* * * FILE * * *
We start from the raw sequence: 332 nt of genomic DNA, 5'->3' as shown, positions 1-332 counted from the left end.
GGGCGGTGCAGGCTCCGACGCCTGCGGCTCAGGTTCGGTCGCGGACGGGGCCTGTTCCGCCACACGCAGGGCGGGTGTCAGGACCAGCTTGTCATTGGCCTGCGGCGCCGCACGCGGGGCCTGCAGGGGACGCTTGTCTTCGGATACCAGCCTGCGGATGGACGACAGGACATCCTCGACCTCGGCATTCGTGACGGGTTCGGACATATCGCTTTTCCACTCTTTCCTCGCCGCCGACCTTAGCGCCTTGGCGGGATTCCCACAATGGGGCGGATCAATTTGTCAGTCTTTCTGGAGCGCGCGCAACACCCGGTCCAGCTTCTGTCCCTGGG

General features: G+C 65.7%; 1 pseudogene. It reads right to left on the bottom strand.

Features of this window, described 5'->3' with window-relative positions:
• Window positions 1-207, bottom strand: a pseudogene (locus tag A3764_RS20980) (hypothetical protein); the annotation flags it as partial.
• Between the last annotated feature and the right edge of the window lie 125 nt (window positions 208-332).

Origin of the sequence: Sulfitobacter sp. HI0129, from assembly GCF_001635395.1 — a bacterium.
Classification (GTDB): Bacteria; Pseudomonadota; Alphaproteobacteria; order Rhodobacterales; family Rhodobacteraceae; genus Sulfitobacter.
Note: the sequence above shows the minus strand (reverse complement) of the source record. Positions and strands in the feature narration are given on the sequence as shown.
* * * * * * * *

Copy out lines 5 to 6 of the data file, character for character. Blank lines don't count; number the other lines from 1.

• Window positions 1-207, bottom strand: a pseudogene (locus tag A3764_RS20980) (hypothetical protein); the annotation flags it as partial.
• Between the last annotated feature and the right edge of the window lie 125 nt (window positions 208-332).